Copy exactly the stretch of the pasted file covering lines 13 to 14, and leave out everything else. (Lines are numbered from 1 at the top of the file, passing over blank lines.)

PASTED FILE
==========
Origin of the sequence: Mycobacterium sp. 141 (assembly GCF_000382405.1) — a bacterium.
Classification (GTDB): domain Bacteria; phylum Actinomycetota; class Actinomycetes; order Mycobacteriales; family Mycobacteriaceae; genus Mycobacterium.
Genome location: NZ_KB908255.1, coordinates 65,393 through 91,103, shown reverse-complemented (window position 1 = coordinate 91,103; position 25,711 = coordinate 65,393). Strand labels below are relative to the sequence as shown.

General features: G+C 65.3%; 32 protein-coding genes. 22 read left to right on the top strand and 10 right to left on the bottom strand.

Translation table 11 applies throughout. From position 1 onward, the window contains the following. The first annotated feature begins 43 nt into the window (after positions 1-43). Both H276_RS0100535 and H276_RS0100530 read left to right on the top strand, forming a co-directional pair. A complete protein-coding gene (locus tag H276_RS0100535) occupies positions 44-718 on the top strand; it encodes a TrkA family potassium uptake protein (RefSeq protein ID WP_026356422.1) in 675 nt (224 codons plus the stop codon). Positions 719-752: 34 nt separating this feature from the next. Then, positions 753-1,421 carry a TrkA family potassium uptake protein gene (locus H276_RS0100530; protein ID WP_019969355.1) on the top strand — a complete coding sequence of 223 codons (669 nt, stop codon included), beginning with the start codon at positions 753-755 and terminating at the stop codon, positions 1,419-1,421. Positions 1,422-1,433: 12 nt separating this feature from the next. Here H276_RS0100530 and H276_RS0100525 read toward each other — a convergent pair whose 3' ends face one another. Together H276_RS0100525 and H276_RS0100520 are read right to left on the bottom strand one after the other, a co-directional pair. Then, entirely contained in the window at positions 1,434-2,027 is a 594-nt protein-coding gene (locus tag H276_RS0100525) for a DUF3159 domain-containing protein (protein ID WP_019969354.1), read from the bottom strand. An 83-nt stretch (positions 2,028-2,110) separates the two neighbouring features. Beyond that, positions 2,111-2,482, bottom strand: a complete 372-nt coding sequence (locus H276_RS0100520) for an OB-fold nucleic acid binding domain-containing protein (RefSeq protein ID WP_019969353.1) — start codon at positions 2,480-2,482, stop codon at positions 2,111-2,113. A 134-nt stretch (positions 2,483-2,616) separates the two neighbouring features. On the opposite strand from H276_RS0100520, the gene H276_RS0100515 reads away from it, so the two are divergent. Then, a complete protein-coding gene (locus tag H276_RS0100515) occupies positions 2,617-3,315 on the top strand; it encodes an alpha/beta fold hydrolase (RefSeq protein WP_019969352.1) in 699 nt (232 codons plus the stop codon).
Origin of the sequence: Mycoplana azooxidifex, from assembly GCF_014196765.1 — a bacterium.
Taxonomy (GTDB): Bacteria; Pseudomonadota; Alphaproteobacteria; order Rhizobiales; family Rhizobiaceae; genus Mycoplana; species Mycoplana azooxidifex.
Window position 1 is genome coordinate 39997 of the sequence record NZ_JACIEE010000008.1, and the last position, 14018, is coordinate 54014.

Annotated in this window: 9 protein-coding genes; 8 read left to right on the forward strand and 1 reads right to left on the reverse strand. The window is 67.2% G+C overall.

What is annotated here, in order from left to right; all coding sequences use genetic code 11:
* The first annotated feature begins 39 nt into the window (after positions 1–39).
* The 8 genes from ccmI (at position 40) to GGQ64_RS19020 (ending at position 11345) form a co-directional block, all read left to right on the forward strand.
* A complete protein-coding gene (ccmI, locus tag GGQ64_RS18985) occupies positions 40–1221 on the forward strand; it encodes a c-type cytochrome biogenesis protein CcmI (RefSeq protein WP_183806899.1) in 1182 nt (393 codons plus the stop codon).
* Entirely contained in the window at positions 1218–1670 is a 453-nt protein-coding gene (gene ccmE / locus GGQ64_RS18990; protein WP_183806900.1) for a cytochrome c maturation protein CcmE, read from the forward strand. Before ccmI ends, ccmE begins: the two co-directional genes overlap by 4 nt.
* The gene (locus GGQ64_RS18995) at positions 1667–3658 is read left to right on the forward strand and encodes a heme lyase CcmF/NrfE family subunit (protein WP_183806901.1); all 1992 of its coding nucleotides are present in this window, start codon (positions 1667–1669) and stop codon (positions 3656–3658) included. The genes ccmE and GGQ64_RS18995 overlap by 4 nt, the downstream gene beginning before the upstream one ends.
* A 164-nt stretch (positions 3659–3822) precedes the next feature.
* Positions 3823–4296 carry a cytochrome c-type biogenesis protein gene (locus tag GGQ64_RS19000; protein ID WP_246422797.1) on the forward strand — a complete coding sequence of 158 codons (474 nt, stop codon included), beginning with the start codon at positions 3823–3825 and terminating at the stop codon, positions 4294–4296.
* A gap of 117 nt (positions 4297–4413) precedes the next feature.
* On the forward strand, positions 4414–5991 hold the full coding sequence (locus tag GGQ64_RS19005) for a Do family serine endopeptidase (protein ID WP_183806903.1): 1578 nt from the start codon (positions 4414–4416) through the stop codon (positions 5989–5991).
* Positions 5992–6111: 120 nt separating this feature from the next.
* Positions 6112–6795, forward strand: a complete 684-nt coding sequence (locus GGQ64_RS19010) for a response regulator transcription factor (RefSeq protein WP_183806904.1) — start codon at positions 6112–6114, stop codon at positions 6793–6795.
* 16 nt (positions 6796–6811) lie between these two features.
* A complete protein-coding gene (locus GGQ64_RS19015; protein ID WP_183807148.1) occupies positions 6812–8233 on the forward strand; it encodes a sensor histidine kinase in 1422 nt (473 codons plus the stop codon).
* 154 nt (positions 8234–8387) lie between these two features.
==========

* A complete protein-coding gene (ccmI, locus tag GGQ64_RS18985) occupies positions 40–1221 on the forward strand; it encodes a c-type cytochrome biogenesis protein CcmI (RefSeq protein WP_183806899.1) in 1182 nt (393 codons plus the stop codon).
* Entirely contained in the window at positions 1218–1670 is a 453-nt protein-coding gene (gene ccmE / locus GGQ64_RS18990; protein WP_183806900.1) for a cytochrome c maturation protein CcmE, read from the forward strand. Before ccmI ends, ccmE begins: the two co-directional genes overlap by 4 nt.